A lesson for eternity
I caught a glimpse of Heaven on a Monday morning in my coach’s office.
Coming off of our conference championship meet, we had to decide if I was going to compete the next weekend at a “last chance” meet to see if I could qualify for nationals. I had just run my personal best of 2:13 and I would need to run a 2:10 or faster to qualify.
Coach looked across his desk and asked me what I thought. I told him I didn’t think I had it in me.
“I agree. I think you’re a 2:10 girl, but not right now,” he answered. “I think you scraped the bottom of the bucket on Friday to do what you did.”
He was right. My bucket felt very empty. I ran a prelim race on Thursday with a time that squeaked me into Friday’s final. And although it was one of my slowest times, I felt exhausted after that race. I walked over to Coach afterward and he asked me what was wrong.
“I just feel so tired,” I whispered. I proceeded to throw up anything that might have been left in me. I had no idea how I was supposed to run a race the next day.
But I did, solely by the grace of God. I ran well enough to finish third and run a PR. I didn’t care that I didn’t win or hit a provisional mark, I was just thrilled to have finished the race.
On that Monday morning as we reflected on the season and my four-year career, I still didn’t care that I didn’t achieve more. Not because I gave up or didn’t try or didn’t want to keep improving. I didn’t care because I was completely content with the effort I had given in my training and racing that I knew I couldn’t have done any more.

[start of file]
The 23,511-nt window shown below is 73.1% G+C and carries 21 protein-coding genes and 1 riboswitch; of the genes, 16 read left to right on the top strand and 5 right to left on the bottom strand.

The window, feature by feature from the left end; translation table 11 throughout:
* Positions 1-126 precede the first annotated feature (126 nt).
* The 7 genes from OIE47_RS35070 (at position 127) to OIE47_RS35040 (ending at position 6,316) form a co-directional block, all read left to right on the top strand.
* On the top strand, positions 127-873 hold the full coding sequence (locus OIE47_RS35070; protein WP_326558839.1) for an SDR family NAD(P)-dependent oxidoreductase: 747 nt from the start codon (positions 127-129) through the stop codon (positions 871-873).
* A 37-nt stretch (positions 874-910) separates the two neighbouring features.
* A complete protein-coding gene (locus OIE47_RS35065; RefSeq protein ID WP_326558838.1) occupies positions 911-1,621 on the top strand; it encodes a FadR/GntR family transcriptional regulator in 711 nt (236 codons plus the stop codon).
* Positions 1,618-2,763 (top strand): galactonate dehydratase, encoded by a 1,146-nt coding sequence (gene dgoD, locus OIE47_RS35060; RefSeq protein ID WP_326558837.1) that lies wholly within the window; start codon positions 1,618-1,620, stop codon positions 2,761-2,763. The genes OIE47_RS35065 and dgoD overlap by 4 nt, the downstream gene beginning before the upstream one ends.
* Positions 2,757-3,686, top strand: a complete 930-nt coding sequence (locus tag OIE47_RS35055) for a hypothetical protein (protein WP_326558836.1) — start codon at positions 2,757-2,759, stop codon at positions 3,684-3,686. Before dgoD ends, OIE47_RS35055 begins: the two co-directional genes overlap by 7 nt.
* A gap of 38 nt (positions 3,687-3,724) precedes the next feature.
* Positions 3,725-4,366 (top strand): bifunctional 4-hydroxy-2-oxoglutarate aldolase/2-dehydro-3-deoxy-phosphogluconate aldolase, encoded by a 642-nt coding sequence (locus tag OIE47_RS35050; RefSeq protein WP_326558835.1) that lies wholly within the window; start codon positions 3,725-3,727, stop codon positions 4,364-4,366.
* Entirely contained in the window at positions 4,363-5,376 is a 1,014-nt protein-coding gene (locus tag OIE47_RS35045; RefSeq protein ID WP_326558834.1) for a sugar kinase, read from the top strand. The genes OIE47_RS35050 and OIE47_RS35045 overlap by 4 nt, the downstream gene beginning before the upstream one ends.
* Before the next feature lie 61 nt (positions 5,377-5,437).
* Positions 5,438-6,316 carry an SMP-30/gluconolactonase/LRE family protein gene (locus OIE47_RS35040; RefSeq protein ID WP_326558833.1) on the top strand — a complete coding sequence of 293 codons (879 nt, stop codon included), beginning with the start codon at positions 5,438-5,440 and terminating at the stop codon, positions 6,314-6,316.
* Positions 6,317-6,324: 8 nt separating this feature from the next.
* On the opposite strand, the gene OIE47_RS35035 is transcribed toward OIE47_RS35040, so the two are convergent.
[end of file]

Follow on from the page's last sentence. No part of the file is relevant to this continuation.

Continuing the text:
After I left his office I remembered something I wrote about a year and a half ago:
Lately I’ve been looking to just hear God say, “Well done my good and faithful servant” with the idea in mind that I could just rest. That I could stop. I was thinking there’d be this place I’d finally get to and I could just settle into that role and I’d be all set. Or I at least want to have some definitive end in mind that I can strive for.
I realize that by virtue of still being alive I won’t hear God say those words quite yet. But that morning I felt like I had officially finished my “competitive running” life and there was so much peace. Of course I’m sad it’s over, but there’s something special about ending well and knowing you couldn’t have done more.
I left with great peace. I spent the rest of the week lounging, eating junk food, and staying up way too late. I don’t think I’ve ever actually rested like that. It felt really weird, yet incredibly refreshing. I’ve never been able to shrug the feeling of needing to achieve more or be more until that week.
I think that’s a little bit what Heaven’s going to be like, but only if I continue to live my life and “run my race” well. I’m so grateful for that experience. It gave me the encouragement I needed to keep persevering with eternity in mind. We weren’t meant to live on Earth forever, just like I wasn’t meant to be a college runner forever, so at some point, our time here is going to end. I pray I’ll finish my life in a similar way, content and proud knowing I did what I could with the time and resources I had.
I pray I’ll end my life like Paul, saying, “As for me, my life has already been poured out as an offering to God. The time of my death is near. I have fought the good fight, I Have finished the race, and I have remained faithful. And now the prize awaits me — the crown of righteousness, which the Lord, the righteous judge, will give me on the day of His return.” (2 Timothy 4:6-8)